Wednesday, August 16, 2006


Day is done, gone the sun,
From the hills, from the lake,
From the sky.
All is well, safely rest,
God is nigh.

Go to sleep, peaceful sleep,
May the soldier or sailor,
God keep.
On the land or the deep,
Safe in sleep.

Love, good night, Must thou go,
When the day, And the night
Need thee so?
All is well. Speedeth all
To their rest.

Fades the light; And afar
Goeth day, And the stars
Shineth bright,
Fare thee well; Day has gone,
Night is on.

Thanks and praise, For our days,
'Neath the sun, Neath the stars,
'Neath the sky,
As we go, This we know,
God is nigh.

WIKIPEDIA -Arlington West refers to the "temporary cemetery" itself, as well as Veterans for Peace's project of installing the temporary memorial. The name comes from the name of the national cemetery of the United States, Arlington National Cemetery, a burial place of honor for fallen war heroes. Arlington National Cemetery is the location of the Tomb of the Unknown Soldier, and is also the final resting place for John F. Kennedy. Arlington West -- in a manner similar to "real" cemeteries -- is intended by the project organizers to be a place to mourn, reflect, contemplate, grieve, and meditate, to honor and acknowledge those who have lost their lives, and to reflect upon the costs of war.
The memorial in Santa Barbara, California, which was first put together on November 2, 2003, is installed each Sunday by a team of volunteers on the beach immediately west of Stearns Wharf. Visitors walking to the tourist attractions on the wharf have a clear view, from the boardwalk, along the beach with the white crosses in the foreground. From the walkway, visitors can see a flag-draped coffin and more than 2000 crosses, made of wood, which are intended to resemble and represent traditional military grave markers. In addition to the simulated graveyard, a placard listing all the fallen American military personnel since the U.S. invaded and occupied Iraq is prominently displayed; this list is updated weekly. Adjacent to the placards is a sign containing the message: "If we were to put up a cross for each Iraqi person killed, the numbers of crosses would fill the entire beach."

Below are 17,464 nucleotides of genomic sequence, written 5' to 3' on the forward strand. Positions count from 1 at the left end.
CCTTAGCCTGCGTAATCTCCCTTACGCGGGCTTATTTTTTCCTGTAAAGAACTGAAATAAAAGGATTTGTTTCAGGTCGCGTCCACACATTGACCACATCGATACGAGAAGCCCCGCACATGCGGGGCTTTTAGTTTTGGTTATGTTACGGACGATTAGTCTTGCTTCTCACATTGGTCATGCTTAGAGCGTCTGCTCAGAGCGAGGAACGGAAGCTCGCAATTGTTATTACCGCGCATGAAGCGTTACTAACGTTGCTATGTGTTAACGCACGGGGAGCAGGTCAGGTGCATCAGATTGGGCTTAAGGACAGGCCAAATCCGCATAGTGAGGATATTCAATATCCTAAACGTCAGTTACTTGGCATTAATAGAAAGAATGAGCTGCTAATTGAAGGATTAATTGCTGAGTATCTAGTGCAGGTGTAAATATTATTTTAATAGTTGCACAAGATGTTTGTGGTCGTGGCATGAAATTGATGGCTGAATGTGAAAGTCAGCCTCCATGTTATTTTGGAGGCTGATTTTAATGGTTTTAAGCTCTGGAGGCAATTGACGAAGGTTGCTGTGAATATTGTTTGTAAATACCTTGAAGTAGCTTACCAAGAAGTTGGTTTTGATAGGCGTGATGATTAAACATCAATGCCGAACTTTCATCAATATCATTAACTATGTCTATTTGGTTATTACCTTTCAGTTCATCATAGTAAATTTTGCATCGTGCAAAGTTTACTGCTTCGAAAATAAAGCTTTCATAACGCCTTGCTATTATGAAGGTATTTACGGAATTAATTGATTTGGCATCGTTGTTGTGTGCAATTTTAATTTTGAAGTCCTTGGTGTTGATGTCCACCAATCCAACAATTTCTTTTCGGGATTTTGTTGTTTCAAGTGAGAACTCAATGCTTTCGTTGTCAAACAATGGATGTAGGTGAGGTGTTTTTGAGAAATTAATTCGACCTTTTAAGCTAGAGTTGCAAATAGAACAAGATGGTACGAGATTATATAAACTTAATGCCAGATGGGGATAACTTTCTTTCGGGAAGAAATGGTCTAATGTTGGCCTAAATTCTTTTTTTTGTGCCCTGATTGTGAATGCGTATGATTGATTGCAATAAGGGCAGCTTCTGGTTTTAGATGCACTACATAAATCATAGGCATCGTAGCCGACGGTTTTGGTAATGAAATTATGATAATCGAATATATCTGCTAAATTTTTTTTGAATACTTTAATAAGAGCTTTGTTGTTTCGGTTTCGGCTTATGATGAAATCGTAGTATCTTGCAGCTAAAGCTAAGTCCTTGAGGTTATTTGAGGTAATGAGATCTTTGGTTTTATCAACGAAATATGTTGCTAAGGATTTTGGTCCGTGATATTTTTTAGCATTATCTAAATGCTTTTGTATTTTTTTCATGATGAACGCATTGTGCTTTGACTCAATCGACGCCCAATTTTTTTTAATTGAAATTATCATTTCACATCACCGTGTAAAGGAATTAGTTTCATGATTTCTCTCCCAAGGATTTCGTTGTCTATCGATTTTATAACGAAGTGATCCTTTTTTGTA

Although there is no way of knowing the various faiths or philosophies of the many people who died, the cross (a common symbol of Christianity) was selected to used as a marker.

The original Arlington West memorial, Santa Barbara, California; the USS Ronald Reagan is in the background
The second Arlington West was installed in Santa Monica, California on February 15, 2004, a Sunday. It was built on the sand just north of the pier at Santa Monica Beach, "as a way to acknowledge the costs and consequences of the addiction to war as an instrument of international policy" (quote from Veterans for Peace). Like the initial memorial in Santa Barbara, it has been reinstalled each Sunday since its inception.
Similar memorials have also been installed on other beaches on the West Coast of the U.S..
On December 14, 2003 Arlington West Santa Barbara was illuminated by 455 candles in red cups for the city's annual Parade of Lights. The cups glowed a blood red while the light projected upward from the cups caused the white crosses to glow in a flickering, living light. Photojournalists on hand commented that the sight of the illuminated memorial "upstaged the Parade of Lights" (boats in the harbor decked out in Christmas lights). The display drew thousands of spectators during the two hours the candles burned.
Veterans For Peace, an official non-governmental organization (NGO) founded in 1985 includes men and women veterans from World War II, Korea, Vietnam, the Gulf War, and other conflicts, as well as peacetime veterans. The group has published a 'how-to' for organising, planning and constructing and erecting Arlington West. Several other Memorials have been erected by chapters of Veterans for Peace and other groups.

In the spring and summer of 2005, a similar Arlington West display was taken on a U.S. tour, being installed at places such as Ohio's Kent State University (for the 35th commemoration of the tragedy of May 4, 1970), as well as at "Camp Casey," the site of anti-war protestor Cindy Sheehan's vigil outside the ranch of President George W. Bush near Crawford, Texas.


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